Losing Things

(A hasty bit of fun, in the style of Poet Laureate Billy Collins,
not my usual at all, but sometimes we need the lighthearted):


I might as well begin by saying
I’ve lost my keys again.
It’s the second time this month
when you get right down to it.

Poets often write about losing things—
like life and time and love,
the War of 1812, extravagant vases,
occasional heads.

But I’m reminded of the starfish
who sometimes loses an entire arm—
on a bad day several of them, in fact.
Just think about that.

And sometimes the arm turns up
on the far side of the aquarium
or goes rogue and develops a whole
new body to go with it.

Still, I’m not aware of any wringing
of arms, no cursing or unusual drama
or overwhelming feelings of guilt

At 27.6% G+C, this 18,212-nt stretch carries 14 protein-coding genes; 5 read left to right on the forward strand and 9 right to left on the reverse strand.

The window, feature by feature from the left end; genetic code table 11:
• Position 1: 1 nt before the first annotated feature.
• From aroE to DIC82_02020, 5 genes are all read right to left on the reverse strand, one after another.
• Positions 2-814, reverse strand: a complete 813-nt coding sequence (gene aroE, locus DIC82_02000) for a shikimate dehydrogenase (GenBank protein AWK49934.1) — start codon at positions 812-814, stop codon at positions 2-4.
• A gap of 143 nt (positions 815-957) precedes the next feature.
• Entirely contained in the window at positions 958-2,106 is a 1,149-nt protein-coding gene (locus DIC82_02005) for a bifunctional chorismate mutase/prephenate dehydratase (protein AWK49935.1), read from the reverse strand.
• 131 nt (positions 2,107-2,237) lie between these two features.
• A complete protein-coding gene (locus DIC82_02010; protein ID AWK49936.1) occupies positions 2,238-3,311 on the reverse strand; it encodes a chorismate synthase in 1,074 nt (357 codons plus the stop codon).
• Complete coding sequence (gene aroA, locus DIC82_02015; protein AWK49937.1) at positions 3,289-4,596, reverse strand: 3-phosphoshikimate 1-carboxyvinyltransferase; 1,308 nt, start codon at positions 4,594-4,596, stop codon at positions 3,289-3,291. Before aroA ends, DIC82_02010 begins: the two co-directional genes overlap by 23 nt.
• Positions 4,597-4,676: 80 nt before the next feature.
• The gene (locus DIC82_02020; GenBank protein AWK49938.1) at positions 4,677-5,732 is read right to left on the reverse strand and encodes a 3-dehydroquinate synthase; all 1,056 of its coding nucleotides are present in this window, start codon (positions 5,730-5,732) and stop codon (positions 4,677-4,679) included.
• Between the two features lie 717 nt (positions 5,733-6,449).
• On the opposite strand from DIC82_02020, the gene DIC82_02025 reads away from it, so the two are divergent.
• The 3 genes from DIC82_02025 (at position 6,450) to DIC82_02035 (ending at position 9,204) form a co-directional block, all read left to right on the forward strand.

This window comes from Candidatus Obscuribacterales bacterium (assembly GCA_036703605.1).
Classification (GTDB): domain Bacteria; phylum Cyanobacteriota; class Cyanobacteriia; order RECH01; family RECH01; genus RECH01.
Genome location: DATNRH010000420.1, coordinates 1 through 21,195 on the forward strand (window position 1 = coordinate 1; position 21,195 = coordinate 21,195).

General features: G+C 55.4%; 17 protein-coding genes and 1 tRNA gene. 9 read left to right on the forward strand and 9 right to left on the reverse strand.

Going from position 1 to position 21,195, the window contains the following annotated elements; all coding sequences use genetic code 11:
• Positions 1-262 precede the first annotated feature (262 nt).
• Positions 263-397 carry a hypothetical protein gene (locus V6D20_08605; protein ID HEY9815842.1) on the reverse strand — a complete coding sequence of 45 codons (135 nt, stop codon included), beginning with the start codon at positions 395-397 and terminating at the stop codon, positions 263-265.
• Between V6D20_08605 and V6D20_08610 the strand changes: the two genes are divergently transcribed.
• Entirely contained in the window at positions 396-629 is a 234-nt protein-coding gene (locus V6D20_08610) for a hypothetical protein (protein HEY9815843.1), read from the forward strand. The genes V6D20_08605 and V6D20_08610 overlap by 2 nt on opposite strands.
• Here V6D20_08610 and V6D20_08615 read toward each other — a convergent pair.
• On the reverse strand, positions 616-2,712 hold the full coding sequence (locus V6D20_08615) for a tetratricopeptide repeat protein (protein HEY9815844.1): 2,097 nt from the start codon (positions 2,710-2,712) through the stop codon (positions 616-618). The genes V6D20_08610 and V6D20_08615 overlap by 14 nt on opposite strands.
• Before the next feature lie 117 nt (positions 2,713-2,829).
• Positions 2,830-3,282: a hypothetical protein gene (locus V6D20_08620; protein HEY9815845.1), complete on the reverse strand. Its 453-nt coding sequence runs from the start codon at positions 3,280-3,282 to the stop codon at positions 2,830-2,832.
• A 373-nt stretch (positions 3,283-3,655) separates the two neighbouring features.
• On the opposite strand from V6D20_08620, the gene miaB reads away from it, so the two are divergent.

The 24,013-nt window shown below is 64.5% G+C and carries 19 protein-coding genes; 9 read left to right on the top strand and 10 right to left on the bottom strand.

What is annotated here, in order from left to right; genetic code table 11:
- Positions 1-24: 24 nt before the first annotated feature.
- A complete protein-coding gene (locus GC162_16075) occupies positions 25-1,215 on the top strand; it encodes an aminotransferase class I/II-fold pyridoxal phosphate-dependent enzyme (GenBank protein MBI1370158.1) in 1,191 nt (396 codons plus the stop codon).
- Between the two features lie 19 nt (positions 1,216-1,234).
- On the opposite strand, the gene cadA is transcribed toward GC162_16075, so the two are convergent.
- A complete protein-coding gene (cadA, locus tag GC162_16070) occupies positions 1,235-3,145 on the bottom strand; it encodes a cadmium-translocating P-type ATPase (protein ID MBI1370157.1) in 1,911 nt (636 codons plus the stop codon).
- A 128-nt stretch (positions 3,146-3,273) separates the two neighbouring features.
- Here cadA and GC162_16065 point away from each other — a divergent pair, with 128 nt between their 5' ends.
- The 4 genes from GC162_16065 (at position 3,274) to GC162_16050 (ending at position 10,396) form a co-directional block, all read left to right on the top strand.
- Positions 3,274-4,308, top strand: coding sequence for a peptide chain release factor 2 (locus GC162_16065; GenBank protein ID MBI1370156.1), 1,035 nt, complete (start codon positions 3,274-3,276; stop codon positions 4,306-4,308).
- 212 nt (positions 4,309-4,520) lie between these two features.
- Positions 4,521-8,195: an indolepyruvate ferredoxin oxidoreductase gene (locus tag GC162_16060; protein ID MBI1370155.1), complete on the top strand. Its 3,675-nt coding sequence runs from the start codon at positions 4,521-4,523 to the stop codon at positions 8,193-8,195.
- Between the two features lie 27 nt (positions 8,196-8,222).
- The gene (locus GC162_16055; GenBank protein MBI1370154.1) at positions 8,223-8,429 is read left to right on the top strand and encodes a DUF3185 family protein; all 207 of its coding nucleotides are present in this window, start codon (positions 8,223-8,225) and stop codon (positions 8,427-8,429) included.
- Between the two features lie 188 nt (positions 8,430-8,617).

and worthlessness.

And it’s not a sign that he’s sinking
into early stages of echinoderm
decrepitude, or whatever the starfish
equivalent of dementia might be.

Instead, he’s giddy with the knowledge
that he’ll have another arm any day now,
or maybe even two. In starfish fashion
less is not more.

And who cares if he’s lopsided and
no longer an eligible starfish model
because those two arms grow where
there was only one before.

Nature has a way
of making me feel foolish.

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